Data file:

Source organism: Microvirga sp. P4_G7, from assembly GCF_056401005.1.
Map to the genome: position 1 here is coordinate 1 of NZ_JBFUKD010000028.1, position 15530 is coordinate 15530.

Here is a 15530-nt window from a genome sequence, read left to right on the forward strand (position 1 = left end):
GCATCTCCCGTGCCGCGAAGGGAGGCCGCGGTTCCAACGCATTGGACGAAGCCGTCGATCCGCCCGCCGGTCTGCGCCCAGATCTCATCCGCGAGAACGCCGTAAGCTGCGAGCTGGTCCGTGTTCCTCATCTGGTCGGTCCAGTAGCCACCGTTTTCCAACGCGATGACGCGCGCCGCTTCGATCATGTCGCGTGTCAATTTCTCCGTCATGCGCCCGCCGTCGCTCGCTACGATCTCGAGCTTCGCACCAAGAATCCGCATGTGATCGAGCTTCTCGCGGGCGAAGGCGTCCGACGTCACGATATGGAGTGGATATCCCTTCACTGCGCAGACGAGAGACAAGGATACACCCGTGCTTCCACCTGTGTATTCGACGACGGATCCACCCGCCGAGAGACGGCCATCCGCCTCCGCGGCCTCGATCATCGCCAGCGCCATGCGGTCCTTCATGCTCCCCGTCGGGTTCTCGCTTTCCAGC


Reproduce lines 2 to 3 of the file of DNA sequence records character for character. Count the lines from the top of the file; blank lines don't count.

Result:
Map to the genome: position 1 here is coordinate 1 of NZ_JBFUKD010000028.1, position 15530 is coordinate 15530.

Here is a 15530-nt window from a genome sequence, read left to right on the forward strand (position 1 = left end):